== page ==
Table 2. Exact and approximate values of the proposed method with $α = 0.8$ and $N = 1000$ for Equation (23).
Table 2. Exact and approximate values of the proposed method with $α = 0.8$ and $N = 1000$ for Equation (23).
t$Exact Solution$$Approximate Solution$
$0.0$$0.0000$$0.0000$
$0.5$$0.0000$$0.0000$
$1.0$$0.5000$$0.5000$
$1.5$$3.3750$$3.3750$
$2.0$$12.0000$$12.0000$
$2.5$$31.2500$$31.2500$
$3.0$$67.5000$$67.5000$
$3.5$$128.6250$$128.6250$
$4.0$$224.0000$$224.0000$
$4.5$$364.5000$$364.5000$
$5.0$$562.5000$$562.5000$
Table 3. Maximum error of the proposed method with different values of $α$ and N for Equation (23).
Table 3. Maximum error of the proposed method with different values of $α$ and N for Equation (23).
$α = 0.8$$α = 0.4$
$t$$N = 1000$$N = 2000$$N = 4000$$N = 1000$$N = 2000$$N = 4000$
$0.0$$7.5582 e − 8$$1.197 e − 10$$1.310 e − 13$$2.011 e − 8$$1.187 e − 10$$2.301 e − 13$
$0.5$$2.9539 e − 8$$1.094 e − 10$$1.037 e − 13$$2.000 e − 8$$1.194 e − 09$$2.037 e − 13$
$1.0$$3.2312 e − 8$$1.006 e − 10$$1.124 e − 13$$1.908 e − 8$$1.105 e − 09$$2.325 e − 13$
$1.5$$4.6016 e − 8$$0.923 e − 10$$1.130 e − 13$$1.901 e − 8$$0.921 e − 10$$2.159 e − 13$
$2.0$$1.2322 e − 8$$0.845 e − 10$$1.167 e − 13$$1.852 e − 8$$0.841 e − 10$$2.167 e − 13$
$2.5$$5.1819 e − 8$$0.772 e − 10$$1.248 e − 13$$1.798 e − 8$$0.767 e − 10$$1.769 e − 13$
$3.0$$1.5116 e − 8$$0.705 e − 10$$1.216 e − 13$$1.775 e − 8$$0.705 e − 10$$1.726 e − 13$
$3.5$$6.2418 e − 8$$0.641 e − 10$$1.049 e − 13$$1.687 e − 8$$0.631 e − 10$$1.649 e − 13$
$4.0$$3.4868 e − 8$$0.581 e − 10$$1.140 e − 13$$1.625 e − 8$$0.538 e − 10$$1.591 e − 13$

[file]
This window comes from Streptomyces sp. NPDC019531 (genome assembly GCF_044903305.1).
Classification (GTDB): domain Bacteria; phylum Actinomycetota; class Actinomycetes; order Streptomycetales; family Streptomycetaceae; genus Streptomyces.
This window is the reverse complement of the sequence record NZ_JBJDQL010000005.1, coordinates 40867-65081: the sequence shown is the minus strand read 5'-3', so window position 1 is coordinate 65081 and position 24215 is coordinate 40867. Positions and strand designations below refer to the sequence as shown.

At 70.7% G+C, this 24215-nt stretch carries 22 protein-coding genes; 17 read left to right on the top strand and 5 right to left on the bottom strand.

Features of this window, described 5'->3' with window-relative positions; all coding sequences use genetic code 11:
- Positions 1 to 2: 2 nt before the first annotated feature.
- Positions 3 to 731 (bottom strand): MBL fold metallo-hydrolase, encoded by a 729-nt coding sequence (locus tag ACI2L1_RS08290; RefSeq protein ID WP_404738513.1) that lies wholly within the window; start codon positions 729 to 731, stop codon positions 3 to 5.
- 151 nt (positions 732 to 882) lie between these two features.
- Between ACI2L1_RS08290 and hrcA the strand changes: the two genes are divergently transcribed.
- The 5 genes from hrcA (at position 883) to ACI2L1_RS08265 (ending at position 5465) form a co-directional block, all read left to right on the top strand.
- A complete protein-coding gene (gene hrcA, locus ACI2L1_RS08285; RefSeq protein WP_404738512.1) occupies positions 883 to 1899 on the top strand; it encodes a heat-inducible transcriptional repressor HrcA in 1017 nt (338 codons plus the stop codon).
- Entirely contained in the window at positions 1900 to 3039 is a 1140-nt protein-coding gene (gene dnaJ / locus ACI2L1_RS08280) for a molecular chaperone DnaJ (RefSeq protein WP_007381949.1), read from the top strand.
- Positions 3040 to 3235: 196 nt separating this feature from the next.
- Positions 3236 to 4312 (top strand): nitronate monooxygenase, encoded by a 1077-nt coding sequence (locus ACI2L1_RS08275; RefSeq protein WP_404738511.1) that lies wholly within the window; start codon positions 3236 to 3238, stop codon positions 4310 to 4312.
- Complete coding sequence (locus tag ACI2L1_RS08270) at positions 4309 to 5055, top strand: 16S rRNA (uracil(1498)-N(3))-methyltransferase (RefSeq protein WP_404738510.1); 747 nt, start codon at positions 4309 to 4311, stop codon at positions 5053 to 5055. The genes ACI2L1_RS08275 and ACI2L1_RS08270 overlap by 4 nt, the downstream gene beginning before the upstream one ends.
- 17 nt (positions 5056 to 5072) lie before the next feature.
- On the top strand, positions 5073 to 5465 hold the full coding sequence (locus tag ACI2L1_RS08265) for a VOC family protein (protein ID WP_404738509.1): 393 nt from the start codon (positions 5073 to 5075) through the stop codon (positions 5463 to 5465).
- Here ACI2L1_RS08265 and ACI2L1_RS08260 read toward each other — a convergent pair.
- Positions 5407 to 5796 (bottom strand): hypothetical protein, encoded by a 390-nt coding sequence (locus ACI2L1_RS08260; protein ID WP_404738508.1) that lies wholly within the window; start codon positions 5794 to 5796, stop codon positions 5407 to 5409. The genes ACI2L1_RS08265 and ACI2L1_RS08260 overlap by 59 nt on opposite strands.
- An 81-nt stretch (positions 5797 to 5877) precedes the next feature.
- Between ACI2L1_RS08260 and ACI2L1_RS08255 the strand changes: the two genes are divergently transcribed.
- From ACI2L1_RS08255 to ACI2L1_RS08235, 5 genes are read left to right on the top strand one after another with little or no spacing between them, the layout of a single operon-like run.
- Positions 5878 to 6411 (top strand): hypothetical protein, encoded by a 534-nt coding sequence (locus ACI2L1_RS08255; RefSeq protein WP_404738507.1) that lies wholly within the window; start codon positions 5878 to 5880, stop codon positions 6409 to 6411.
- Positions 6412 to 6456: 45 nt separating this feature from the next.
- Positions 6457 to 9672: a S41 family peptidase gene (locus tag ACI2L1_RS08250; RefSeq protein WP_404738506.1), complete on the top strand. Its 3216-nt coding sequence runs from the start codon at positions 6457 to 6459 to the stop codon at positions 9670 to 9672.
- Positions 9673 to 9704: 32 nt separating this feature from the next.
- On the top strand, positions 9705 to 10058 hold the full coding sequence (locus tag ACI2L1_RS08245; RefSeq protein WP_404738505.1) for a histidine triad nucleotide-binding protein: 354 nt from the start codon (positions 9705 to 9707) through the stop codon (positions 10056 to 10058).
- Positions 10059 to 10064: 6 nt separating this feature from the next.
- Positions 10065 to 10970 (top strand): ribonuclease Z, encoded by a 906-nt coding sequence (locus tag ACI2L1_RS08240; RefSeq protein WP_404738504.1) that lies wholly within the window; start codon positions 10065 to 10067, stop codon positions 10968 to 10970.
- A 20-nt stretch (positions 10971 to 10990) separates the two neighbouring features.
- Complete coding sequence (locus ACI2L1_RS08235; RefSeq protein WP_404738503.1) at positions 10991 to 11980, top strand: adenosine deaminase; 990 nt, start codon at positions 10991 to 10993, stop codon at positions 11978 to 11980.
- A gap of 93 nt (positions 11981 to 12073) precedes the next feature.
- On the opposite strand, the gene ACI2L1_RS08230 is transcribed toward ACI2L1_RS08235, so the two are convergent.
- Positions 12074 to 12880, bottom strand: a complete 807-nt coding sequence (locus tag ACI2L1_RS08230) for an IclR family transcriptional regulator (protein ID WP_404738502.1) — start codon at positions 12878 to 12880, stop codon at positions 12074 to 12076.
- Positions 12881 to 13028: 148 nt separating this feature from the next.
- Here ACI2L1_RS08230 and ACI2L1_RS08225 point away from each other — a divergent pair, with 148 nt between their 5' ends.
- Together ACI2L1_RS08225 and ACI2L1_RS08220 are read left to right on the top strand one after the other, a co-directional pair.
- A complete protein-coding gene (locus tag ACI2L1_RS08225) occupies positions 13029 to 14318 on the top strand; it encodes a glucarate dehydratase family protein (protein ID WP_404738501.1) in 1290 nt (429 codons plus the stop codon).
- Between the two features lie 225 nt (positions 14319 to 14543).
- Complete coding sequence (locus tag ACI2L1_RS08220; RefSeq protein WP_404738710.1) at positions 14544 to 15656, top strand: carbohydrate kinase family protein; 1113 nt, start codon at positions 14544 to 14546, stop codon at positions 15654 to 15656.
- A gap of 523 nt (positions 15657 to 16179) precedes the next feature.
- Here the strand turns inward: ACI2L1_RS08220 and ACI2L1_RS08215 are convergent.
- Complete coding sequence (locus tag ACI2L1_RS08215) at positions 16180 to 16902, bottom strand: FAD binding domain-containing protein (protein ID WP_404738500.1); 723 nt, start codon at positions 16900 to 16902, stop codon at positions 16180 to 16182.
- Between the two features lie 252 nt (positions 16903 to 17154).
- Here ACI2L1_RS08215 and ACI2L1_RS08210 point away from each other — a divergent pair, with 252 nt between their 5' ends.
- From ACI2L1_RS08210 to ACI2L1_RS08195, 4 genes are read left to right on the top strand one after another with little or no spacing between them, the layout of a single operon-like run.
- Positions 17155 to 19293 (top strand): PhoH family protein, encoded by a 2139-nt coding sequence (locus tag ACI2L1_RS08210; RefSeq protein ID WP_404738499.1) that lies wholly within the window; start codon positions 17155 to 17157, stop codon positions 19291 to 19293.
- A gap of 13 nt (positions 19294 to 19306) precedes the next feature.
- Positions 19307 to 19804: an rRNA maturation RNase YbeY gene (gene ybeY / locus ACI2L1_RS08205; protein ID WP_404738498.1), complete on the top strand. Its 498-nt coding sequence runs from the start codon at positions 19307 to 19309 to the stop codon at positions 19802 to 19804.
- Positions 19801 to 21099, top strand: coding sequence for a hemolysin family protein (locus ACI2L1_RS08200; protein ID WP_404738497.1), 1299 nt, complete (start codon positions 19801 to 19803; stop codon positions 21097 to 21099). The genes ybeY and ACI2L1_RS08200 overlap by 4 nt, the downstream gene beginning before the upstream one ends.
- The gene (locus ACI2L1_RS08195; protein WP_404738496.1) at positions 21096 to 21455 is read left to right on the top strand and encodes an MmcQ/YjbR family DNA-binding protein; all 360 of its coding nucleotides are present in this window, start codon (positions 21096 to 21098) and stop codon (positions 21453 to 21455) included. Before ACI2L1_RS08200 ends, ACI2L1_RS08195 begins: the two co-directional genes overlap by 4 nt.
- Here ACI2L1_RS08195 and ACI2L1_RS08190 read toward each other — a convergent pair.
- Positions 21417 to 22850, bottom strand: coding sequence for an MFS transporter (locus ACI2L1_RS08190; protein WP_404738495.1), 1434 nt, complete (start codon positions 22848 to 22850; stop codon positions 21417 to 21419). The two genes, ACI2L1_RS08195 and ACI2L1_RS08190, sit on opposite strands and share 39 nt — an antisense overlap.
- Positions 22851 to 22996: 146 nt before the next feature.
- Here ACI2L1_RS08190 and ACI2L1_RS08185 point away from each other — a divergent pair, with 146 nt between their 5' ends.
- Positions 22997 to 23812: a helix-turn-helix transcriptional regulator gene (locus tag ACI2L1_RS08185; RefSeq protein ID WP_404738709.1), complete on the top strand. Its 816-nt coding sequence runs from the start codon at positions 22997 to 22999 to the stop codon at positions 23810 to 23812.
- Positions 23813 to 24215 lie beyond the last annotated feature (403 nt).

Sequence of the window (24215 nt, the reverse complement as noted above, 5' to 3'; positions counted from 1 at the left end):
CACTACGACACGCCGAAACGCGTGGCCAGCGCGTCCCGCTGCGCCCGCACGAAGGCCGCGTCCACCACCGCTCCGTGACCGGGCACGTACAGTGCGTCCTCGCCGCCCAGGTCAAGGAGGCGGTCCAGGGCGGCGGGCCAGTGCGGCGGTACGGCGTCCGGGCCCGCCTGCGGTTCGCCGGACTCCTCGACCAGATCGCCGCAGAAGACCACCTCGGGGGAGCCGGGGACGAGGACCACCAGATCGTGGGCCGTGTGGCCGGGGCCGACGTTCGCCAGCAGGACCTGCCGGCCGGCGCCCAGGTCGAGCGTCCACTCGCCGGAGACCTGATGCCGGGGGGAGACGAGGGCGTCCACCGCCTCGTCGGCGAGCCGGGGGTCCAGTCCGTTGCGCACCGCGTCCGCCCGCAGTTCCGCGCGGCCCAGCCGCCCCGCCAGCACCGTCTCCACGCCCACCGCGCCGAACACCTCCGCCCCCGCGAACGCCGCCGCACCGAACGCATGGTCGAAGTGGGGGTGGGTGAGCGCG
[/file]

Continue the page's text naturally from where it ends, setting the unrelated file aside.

$4.5$$6.5410 e − 8$$0.526 e − 10$$1.154 e − 13$$1.527 e − 8$$0.502 e − 10$$1.514 e − 13$
$5.0$$4.2626 e − 8$$0.475 e − 10$$1.103 e − 13$$1.499 e − 8$$0.397 e − 10$$1.445 e − 13$
Table 4. Maximum error of the proposed method with different values of N for Example Section 3.2.
Table 4. Maximum error of the proposed method with different values of N for Example Section 3.2.
Error of the Approximate Solution
$t$$Exact Solution$$N = 1000$$N = 2000$$N = 4000$
$0.0$$0.0000$$0.0065$$7.227 e − 6$$1.301 e − 10$
$0.5$$0.8243$$0.0007$$6.894 e − 6$$1.247 e − 10$
$1.0$$2.7182$$0.0012$$5.054 e − 6$$1.191 e − 10$
$1.5$$6.7225$$0.0011$$5.203 e − 6$$1.112 e − 10$
$2.0$$14.7781$$0.0052$$5.111 e − 6$$1.097 e − 10$
$2.5$$30.4562$$0.0060$$5.072 e − 6$$1.048 e − 10$
$3.0$$60.2566$$0.0056$$4.774 e − 6$$1.018 e − 10$
$3.5$$115.9040$$0.0065$$4.002 e − 6$$9.049 e − 11$
$4.0$$218.3926$$0.0035$$3.332 e − 6$$8.141 e − 11$
$4.5$$405.0770$$0.0039$$2.657 e − 6$$7.754 e − 11$
$5.0$$742.0657$$0.0022$$1.011 e − 6$$5.914 e − 11$
Table 5. Exact and approximate values of the proposed method for Equation (24).
Table 5. Exact and approximate values of the proposed method for Equation (24).
t$Exact Solution$$Approximate Solution$$Error$
$0.0$$0.0000$$0.0065$$0.0065$
$0.5$$0.8243$$0.8251$$0.0007$
$1.0$$2.7182$$2.7195$$0.0012$
$1.5$$6.7225$$6.7236$$0.0011$
$2.0$$14.7781$$14.7833$$0.0052$
$2.5$$30.4562$$30.4622$$0.0060$
$3.0$$60.2566$$60.2622$$0.0056$
$3.5$$115.9040$$115.9106$$0.0065$
$4.0$$218.3926$$218.3961$$0.0035$
$4.5$$405.0770$$405.0810$$0.0039$
$5.0$$742.0657$$742.0680$$0.0022$
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Soradi-Zeid, S.; Mesrizadeh, M.; Cattani, C. Numerical Solutions of Fractional Differential Equations by Using Laplace Transformation Method and Quadrature Rule. Fractal Fract. 2021, 5, 111. https://doi.org/10.3390/fractalfract5030111

AMA Style

Soradi-Zeid S, Mesrizadeh M, Cattani C. Numerical Solutions of Fractional Differential Equations by Using Laplace Transformation Method and Quadrature Rule. Fractal and Fractional. 2021; 5(3):111. https://doi.org/10.3390/fractalfract5030111

Chicago/Turabian Style

Soradi-Zeid, Samaneh, Mehdi Mesrizadeh, and Carlo Cattani. 2021. "Numerical Solutions of Fractional Differential Equations by Using Laplace Transformation Method and Quadrature Rule" Fractal and Fractional 5, no. 3: 111. https://doi.org/10.3390/fractalfract5030111